Barbie at 50

There’s a movement on to ban her, for reasons familiar to feminist philosophers. But there are also some surprising bits of history to be found in this article… Apparently there was a genuinely feminist idea involved in Barbie’s creation, however imperfectly executed: to give girls something other than a baby doll to play with so that they would be able to play at aspirations other than motherhood. The article also mentions the famed “Math class is tough” Barbie (whose voiceboxes were swapped with some GI Joes in one of the most wonderful acts of industrial sabotage I’ve ever heard of). And one version of Skipper, Barbie’s sister, whose breasts apparently grew when you rotated her arm!! I was also unaware that there is now a Barbie for President.

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I must say that I still have fond memories of the Gay Ken incident in the 1990s. I remember reading at the time that in an effort to make Ken cooler, they sent some employees off to the Village to find out what the kids were wearing– which is what led to the purple mesh vest and cock ring.

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Shave-me Ken was also a bit of a high point for me.

Anyway, I thought it was at least noting the upcoming milestone for this rather important bit of pop culture. (Thanks, Jender-Parents.)

5 thoughts on “Barbie at 50

  1. i think remember the boob skipper! i wasn’t allowed to have barbies (which is odd; my mother isn’t exactly a die-hard feminist), but i feel certain one of my neighbours had this skipper. it was hard plastic like a normal barbie, except that its chest was cut out, and the hard growie boobie bits were covered over by a film of rubber. very strange toy! as if puberty wasn’t freaky enough without the grotesque representations of it.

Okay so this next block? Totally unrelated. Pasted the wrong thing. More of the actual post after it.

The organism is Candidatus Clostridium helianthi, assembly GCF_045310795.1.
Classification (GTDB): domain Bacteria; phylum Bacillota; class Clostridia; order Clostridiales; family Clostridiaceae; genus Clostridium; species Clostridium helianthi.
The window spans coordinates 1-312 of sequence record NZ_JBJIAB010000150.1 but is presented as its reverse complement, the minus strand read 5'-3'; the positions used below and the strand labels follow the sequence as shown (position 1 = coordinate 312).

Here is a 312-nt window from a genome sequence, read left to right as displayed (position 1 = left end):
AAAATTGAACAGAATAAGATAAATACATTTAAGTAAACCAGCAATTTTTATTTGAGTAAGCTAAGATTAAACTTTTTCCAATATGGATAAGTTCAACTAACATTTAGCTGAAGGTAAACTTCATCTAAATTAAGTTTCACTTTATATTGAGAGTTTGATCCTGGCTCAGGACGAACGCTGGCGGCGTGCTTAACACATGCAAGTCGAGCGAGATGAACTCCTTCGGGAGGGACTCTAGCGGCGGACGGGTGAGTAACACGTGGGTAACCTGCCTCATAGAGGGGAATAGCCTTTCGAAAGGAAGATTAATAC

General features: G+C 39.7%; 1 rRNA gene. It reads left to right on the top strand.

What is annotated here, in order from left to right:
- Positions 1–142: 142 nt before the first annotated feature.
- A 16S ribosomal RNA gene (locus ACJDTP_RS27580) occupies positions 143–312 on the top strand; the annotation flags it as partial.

2. Glad you like it, Monkey– thinking of it always makes me smile. I discovered Shave Me Ken when I tried to buy a Gay Ken for a friend’s birthday but they were sold out.

  3. I incidentally ran across thisBBC article on barbie, and I thought it was interesting and THEN I did a search on this Sarah Burge person, who has spent half a million pounds on plastic surgery in order to look like barbie (results
    here, beware, those pics are scary, although admittedly not as scary as those of of Jocelyn Wildenstein (and if you don’t know her, don’t google her)).
    I quote ms Burge “It’s empowering for women to be who they want to be and not just live with the body and face they were born with.”
    Heck, lady. I am fine with this body of mine and I find it empowering for me to have other people live with exactly that fact… only thing I wish for is being smarter.
    I sure as hell wish SHE were smarter.

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